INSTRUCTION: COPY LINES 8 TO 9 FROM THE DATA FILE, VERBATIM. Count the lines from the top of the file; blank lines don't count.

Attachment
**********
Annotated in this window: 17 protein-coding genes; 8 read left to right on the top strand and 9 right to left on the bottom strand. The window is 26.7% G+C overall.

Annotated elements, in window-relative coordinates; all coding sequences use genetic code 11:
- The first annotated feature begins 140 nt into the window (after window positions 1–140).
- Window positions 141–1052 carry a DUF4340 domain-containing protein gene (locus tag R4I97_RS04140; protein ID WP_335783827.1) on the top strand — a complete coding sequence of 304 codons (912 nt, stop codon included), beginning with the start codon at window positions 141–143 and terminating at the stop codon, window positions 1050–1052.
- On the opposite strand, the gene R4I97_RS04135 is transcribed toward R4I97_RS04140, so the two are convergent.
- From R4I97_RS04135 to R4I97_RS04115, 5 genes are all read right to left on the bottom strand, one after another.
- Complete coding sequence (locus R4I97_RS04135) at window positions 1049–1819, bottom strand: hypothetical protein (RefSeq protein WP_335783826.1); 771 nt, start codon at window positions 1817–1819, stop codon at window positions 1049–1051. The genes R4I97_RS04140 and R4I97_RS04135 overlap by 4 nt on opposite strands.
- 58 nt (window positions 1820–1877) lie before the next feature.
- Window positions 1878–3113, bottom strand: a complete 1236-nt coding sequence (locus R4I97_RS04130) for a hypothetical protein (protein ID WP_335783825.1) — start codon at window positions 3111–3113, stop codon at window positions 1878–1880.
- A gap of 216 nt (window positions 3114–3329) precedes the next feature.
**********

- 58 nt (window positions 1820–1877) lie before the next feature.
- Window positions 1878–3113, bottom strand: a complete 1236-nt coding sequence (locus R4I97_RS04130) for a hypothetical protein (protein ID WP_335783825.1) — start codon at window positions 3111–3113, stop codon at window positions 1878–1880.